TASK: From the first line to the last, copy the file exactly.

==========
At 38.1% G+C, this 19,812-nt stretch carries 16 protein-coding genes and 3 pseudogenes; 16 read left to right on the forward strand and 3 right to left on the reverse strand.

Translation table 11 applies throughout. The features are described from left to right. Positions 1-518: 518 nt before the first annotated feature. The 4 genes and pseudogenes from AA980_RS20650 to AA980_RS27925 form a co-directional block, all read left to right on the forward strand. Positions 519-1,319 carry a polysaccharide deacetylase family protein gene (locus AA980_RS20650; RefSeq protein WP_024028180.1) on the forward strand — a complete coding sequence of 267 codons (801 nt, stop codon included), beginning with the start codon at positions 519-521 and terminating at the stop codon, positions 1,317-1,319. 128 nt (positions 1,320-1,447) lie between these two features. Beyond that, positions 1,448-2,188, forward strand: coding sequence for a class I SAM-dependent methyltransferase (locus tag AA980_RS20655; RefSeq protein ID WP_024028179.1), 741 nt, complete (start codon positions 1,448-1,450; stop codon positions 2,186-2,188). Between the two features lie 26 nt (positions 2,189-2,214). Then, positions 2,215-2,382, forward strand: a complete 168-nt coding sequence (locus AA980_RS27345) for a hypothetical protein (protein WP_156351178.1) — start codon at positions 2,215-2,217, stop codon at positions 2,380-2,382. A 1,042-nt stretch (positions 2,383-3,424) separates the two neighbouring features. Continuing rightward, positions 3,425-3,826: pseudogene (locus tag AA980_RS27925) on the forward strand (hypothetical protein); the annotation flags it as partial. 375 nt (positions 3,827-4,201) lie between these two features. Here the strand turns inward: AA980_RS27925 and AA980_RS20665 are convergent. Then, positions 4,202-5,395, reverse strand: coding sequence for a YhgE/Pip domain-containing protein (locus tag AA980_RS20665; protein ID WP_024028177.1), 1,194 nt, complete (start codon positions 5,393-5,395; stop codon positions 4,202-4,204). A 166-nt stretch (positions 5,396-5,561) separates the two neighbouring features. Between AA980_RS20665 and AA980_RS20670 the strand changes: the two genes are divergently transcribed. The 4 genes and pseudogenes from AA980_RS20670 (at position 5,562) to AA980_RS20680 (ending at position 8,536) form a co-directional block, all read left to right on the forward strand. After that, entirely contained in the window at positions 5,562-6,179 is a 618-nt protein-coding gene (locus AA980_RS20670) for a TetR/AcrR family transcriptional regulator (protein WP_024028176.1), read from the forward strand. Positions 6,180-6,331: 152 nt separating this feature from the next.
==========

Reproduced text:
At 38.1% G+C, this 19,812-nt stretch carries 16 protein-coding genes and 3 pseudogenes; 16 read left to right on the forward strand and 3 right to left on the reverse strand.

Translation table 11 applies throughout. The features are described from left to right. Positions 1-518: 518 nt before the first annotated feature. The 4 genes and pseudogenes from AA980_RS20650 to AA980_RS27925 form a co-directional block, all read left to right on the forward strand. Positions 519-1,319 carry a polysaccharide deacetylase family protein gene (locus AA980_RS20650; RefSeq protein WP_024028180.1) on the forward strand — a complete coding sequence of 267 codons (801 nt, stop codon included), beginning with the start codon at positions 519-521 and terminating at the stop codon, positions 1,317-1,319. 128 nt (positions 1,320-1,447) lie between these two features. Beyond that, positions 1,448-2,188, forward strand: coding sequence for a class I SAM-dependent methyltransferase (locus tag AA980_RS20655; RefSeq protein ID WP_024028179.1), 741 nt, complete (start codon positions 1,448-1,450; stop codon positions 2,186-2,188). Between the two features lie 26 nt (positions 2,189-2,214). Then, positions 2,215-2,382, forward strand: a complete 168-nt coding sequence (locus AA980_RS27345) for a hypothetical protein (protein WP_156351178.1) — start codon at positions 2,215-2,217, stop codon at positions 2,380-2,382. A 1,042-nt stretch (positions 2,383-3,424) separates the two neighbouring features. Continuing rightward, positions 3,425-3,826: pseudogene (locus tag AA980_RS27925) on the forward strand (hypothetical protein); the annotation flags it as partial. 375 nt (positions 3,827-4,201) lie between these two features. Here the strand turns inward: AA980_RS27925 and AA980_RS20665 are convergent. Then, positions 4,202-5,395, reverse strand: coding sequence for a YhgE/Pip domain-containing protein (locus tag AA980_RS20665; protein ID WP_024028177.1), 1,194 nt, complete (start codon positions 5,393-5,395; stop codon positions 4,202-4,204). A 166-nt stretch (positions 5,396-5,561) separates the two neighbouring features. Between AA980_RS20665 and AA980_RS20670 the strand changes: the two genes are divergently transcribed. The 4 genes and pseudogenes from AA980_RS20670 (at position 5,562) to AA980_RS20680 (ending at position 8,536) form a co-directional block, all read left to right on the forward strand. After that, entirely contained in the window at positions 5,562-6,179 is a 618-nt protein-coding gene (locus AA980_RS20670) for a TetR/AcrR family transcriptional regulator (protein WP_024028176.1), read from the forward strand. Positions 6,180-6,331: 152 nt separating this feature from the next.